For the past year, I have been working on the Scholars’ Lab Geospatial Data Portal, the lab’s effort to make our GIS data sets readily available to UVA students, faculty, and staff via the world wide web by using a suite of open source, open standards-based applications. A particular aspect of this project that I have enjoyed exploring is the way in which we display our visual information.
Stop to think about the last paper map you used. Minor roads were probably displayed with a line of a certain color and thickness, highways with another. Green spaces were colored differently from open water and buildings etcetera. Cartographers have long toiled to develop visual representations of our environment and make them identifiable for the greater use. People naturally associate certain colors on a map with identifiable features in their environment (eg: the association of green on a map to forests, parks, and open areas). Much like a book, these symbols and representations must create a language which is understandable to the audience; else the information contained on the map will go unutilized.
What I have done for the Geospatial Data Portal is to expand our symbolic vocabulary. I create styles; XML based documents which allow us to display visual information through symbols that our patrons will understand and identify with specific attributes. An example: I can map the waterlines for a given city with a solid pink line with a width of 2 pixels. While it is true that the information is mapped and is useful to an extent, I think there is a way to display the same information while making it more visually recognizable as city waterlines and ultimately making the information more useable to our patrons. Instead of a solid pink line of a single width, we can display the information as blue lines with differing widths dependant upon the size of the pipe (ex: a main line feeder pipe with a diameter of 15ft is represented as a blue line with a pixel width of 8, whereas a small pipeline with a diameter of 2ft is represented with a blue line with a 1 pixel width.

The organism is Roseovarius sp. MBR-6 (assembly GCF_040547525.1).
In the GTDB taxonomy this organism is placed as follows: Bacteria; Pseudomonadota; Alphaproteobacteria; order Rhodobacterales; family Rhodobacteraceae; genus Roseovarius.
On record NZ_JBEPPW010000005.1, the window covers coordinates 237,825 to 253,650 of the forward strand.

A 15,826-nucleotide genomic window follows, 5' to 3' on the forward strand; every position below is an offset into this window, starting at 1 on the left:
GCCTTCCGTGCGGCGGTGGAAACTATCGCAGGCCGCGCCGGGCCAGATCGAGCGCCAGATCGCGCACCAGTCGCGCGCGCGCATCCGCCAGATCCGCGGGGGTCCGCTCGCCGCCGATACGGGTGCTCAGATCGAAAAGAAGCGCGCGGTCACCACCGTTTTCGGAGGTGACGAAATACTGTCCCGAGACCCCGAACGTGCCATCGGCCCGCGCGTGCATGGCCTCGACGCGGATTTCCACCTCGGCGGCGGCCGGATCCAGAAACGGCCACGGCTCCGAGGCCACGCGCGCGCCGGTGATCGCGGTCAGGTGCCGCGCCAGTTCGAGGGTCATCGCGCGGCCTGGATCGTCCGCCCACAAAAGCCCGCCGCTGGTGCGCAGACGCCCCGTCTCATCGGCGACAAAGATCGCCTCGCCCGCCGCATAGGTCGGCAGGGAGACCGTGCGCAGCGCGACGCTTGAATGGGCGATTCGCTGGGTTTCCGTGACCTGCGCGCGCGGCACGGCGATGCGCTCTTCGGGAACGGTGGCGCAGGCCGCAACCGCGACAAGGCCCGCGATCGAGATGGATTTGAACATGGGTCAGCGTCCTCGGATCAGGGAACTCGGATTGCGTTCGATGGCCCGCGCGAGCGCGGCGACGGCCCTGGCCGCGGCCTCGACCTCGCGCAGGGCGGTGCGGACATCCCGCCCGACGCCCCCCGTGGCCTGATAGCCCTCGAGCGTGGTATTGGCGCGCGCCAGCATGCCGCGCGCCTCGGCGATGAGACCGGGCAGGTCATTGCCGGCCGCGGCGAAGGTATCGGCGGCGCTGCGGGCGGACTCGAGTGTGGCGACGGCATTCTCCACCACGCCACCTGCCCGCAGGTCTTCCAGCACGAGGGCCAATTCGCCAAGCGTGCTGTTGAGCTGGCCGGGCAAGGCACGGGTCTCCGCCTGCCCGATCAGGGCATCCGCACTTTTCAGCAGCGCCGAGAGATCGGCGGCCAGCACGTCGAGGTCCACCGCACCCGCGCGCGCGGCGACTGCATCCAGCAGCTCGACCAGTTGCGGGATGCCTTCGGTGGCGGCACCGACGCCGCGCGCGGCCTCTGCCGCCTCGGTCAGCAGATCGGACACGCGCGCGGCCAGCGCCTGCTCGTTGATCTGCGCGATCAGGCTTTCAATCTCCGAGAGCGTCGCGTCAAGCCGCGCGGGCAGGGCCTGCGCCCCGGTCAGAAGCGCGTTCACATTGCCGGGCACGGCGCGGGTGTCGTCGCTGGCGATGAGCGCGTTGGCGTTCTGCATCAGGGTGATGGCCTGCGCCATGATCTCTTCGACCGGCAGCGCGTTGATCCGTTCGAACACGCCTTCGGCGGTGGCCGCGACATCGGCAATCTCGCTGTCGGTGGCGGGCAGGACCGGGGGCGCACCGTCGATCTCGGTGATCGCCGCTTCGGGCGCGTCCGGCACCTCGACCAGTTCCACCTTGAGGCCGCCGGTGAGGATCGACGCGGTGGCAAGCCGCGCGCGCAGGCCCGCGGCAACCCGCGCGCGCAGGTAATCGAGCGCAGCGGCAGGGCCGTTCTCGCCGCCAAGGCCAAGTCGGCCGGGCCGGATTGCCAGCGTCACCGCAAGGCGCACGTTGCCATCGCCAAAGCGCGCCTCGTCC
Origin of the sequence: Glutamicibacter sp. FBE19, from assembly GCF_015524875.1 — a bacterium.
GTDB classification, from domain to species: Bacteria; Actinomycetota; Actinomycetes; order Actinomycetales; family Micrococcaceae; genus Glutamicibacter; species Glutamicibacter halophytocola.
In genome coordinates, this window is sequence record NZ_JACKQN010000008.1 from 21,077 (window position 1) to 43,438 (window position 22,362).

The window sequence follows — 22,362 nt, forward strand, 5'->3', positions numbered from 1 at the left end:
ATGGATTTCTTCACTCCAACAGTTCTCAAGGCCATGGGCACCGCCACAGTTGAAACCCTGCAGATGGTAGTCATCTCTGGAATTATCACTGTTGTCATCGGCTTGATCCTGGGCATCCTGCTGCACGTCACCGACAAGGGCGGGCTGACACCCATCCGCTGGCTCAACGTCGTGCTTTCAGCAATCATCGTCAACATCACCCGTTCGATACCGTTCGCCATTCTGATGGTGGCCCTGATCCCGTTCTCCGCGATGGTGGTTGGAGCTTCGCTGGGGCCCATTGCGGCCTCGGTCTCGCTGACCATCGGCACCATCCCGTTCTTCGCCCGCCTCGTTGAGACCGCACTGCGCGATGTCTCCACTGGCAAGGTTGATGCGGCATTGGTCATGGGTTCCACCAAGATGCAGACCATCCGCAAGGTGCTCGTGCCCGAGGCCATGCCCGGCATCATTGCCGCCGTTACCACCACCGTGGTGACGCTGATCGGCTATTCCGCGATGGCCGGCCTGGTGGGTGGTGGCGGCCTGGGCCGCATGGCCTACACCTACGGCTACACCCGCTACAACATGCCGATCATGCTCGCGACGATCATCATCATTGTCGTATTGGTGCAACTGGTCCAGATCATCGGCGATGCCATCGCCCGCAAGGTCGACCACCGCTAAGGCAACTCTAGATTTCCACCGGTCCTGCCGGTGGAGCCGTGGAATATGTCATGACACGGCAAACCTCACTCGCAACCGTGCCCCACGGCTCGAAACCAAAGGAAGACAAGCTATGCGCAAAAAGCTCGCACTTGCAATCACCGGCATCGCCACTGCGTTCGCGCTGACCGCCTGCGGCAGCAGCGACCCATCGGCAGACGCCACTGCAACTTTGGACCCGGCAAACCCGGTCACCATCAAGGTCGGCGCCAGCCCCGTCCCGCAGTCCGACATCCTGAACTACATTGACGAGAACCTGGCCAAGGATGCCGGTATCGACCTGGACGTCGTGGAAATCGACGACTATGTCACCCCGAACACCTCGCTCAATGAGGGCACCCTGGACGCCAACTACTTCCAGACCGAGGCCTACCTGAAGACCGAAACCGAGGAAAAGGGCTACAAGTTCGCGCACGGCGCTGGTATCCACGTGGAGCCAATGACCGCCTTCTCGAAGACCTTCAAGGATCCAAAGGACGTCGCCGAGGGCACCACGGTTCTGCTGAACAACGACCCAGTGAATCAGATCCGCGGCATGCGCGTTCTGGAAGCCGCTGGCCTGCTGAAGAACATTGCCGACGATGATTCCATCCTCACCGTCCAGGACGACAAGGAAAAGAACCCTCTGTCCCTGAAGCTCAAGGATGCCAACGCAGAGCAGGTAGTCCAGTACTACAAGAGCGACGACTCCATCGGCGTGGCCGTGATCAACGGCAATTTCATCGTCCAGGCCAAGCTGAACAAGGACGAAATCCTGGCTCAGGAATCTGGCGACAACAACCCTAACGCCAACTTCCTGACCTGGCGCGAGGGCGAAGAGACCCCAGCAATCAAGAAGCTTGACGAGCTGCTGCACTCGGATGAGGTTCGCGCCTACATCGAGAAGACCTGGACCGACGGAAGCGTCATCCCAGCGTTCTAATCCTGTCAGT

So what has this accomplished? People tend to associate size on a map with importance in the real world, so by exaggerating the size difference of the pipe by weighting pixel width we can draw our users’ attention to the important locations on the map. And by using blue, we identify our information of interest as a water feature because most people associate blue on a map with water features in their environment. Now our patrons are able to go from displaying simple lines on a page to creating a map which displays intuitively symbolized information using only their internet browser. I believe this project has the potential to greatly expand the user-base for our GIS data sets and allow for new forms of scholarship because it makes the process of displaying information in an identifiable and comprehensible much more user friendly.